DIRECTOR: Clint Eastwood

CAST: Paul Walter Hauser, Sam Rockwell, Kathy Bates, Jon Hamm, Olivia Wilde, Nina Arianda, Ian Gomez, Wayne Duvall, Dylan Kussman, Mike Pniewski

RUNNING TIME: 129 mins


BASICALLY…: Despite saving hundreds of lives in the 1996 Atlanta bombing, security guard Richard Jewell becomes vilified in the press and by the FBI as a suspected terrorist…


Clint Eastwood turns 90 this year, a remarkable achievement in and of itself but none more so than the fact that he is still out there making movies, even at his grand age.  However, in recent years, the quality of work from the star-turned-director has been in a noticeable decline; ventures like Jersey Boys, Sully, J. Edgar, The Mule and especially The 15:17 to Paris have all failed to find the same successes as his past movies both critically and commercially, with many pointing out the growing lack of focus in these movies as well as a drier and slightly outdated mentality clouding over them. Some have attributed this to Eastwood’s age, which hardly seems fair because the guy clearly still knows how to make movies, regardless of their reception, but there is a depressing part inside each of us that is starting to wonder if Eastwood, after so many years in the spotlight, should really start to wind down and enjoy the remaining years of his life.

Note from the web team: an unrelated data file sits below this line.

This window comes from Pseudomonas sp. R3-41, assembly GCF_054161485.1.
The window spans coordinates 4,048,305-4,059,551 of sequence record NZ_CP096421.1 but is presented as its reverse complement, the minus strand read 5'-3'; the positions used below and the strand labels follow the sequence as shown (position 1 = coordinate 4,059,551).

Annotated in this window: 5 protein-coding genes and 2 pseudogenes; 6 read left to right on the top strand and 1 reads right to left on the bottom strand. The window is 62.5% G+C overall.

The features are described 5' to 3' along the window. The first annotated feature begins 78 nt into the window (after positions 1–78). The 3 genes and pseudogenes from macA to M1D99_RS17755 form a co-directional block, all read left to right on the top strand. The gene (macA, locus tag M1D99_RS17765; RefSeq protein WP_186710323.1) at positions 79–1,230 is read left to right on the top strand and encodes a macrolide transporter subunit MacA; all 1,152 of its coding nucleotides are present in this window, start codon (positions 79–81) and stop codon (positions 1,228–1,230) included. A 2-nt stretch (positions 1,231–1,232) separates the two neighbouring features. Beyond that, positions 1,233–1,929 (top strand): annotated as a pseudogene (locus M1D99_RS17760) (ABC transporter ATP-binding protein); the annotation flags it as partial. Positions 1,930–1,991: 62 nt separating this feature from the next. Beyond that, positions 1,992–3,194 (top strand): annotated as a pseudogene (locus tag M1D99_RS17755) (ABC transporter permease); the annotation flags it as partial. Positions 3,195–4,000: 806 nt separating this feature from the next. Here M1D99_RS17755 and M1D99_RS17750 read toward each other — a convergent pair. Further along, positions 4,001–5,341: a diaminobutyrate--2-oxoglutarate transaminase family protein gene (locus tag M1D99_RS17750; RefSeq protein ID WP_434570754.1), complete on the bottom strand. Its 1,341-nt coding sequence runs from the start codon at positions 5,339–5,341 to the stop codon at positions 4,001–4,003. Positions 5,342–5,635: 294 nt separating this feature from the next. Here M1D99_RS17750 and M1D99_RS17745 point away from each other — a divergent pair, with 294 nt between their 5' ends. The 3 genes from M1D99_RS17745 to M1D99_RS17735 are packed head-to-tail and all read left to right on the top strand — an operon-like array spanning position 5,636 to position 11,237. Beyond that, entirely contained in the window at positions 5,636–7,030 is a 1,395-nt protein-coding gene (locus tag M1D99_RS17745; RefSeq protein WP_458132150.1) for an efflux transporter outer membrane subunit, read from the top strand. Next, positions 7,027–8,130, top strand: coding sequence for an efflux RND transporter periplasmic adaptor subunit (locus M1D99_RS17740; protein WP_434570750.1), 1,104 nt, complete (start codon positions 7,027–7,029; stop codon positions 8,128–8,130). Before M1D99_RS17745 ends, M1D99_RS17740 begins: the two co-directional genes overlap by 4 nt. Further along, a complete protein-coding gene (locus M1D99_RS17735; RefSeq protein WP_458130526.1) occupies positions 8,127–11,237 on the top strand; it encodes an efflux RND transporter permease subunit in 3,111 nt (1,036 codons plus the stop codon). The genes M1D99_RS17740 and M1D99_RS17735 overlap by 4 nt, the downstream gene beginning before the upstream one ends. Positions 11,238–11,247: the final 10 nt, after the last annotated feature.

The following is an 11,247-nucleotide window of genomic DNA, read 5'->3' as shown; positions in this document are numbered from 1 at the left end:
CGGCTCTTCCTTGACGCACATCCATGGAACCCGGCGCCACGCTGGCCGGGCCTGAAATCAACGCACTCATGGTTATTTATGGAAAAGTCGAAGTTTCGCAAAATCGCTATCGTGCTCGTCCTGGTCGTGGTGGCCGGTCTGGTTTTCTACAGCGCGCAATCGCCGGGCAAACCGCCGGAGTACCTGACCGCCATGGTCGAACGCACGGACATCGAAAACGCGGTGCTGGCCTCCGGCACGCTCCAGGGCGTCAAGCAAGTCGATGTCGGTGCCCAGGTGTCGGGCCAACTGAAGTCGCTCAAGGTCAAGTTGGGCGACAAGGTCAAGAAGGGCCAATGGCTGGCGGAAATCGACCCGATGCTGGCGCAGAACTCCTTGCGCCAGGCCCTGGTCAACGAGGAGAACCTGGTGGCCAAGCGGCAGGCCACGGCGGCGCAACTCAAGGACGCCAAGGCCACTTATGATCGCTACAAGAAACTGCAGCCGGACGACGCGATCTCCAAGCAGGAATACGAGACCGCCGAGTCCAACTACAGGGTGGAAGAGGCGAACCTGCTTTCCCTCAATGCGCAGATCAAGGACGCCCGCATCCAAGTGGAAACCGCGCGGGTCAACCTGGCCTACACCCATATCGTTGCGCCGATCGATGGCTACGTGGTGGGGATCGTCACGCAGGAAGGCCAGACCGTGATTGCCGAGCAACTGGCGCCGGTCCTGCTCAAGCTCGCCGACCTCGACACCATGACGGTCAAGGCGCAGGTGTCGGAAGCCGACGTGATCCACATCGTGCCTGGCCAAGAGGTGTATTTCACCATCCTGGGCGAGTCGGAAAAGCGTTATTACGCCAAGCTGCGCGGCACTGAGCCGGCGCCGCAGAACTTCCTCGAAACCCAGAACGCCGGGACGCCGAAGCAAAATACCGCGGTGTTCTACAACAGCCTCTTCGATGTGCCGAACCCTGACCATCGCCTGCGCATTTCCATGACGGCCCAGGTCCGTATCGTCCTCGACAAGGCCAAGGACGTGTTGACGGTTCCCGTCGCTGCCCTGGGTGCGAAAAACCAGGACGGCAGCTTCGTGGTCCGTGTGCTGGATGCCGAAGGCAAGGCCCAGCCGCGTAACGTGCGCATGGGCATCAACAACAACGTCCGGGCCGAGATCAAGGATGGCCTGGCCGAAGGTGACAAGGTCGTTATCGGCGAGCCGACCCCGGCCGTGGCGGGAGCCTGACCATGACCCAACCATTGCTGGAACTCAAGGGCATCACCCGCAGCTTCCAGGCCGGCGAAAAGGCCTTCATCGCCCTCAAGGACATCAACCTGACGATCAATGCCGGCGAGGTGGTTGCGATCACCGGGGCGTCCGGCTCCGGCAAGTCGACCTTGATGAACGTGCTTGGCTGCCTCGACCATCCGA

His latest film, Richard Jewell, only reinforces these feelings, because while it’s stronger than Eastwood’s last few movies – hell, compared to The 15:17 to Paris, it might as well be his next Oscar-winner for Best Picture – you can definitely tell that it was made by someone who is perhaps a bit more muddled than they usually are, resulting in a rather odd viewing experience.

The film tells the story of Richard Jewell (Paul Walter Hauser), a law-abiding security guard who, whilst surveying Centennial Park during the 1996 Atlanta Olympics, discovers a bomb in an unattended backpack, and gets people to safety before it explodes. Initially hailed as a hero, Jewell’s image begins to be tarnished when the FBI suspects Jewell of planting the bomb, which is soon reported by ambitious reporter Kathy Scruggs (Olivia Wilde) who kickstarts a media frenzy that makes his and his mother Bobbi’s (Kathy Bates) lives a living hell. With only his attorney Watson Bryant (Sam Rockwell) to help him through the FBI’s ruthless investigation, conducted by agent Tom Shaw (Jon Hamm), Jewell must fight to clear his name.

Richard Jewell has much more of a focus than Eastwood brought to the likes of The 15:17 to Paris, Sully and The Mule, possibly due to Billy Ray’s script which predominantly keeps things in line from a narrative standpoint. Though it is certainly not without its flaws – especially revolving around one particular character, who we’ll talk about soon – Ray’s script does have a clear three-act structure that’s easy enough to follow, albeit at the risk of simplifying the real events that unfolded, and has its heart in the right place when going into detail about the sheer railroading that this guy went through. It is also a very well-acted movie, with fine turns from Sam Rockwell, Jon Hamm and Kathy Bates (the latter of whom has just been Oscar-nominated for her performance here), and an exceptional Paul Walter Hauser who, after a brief period of playing idiotic man-children in the likes of I, Tonya, BlacKkKlansman and Late Night, finally gets to shine in a far more sympathetic role than he’s played before.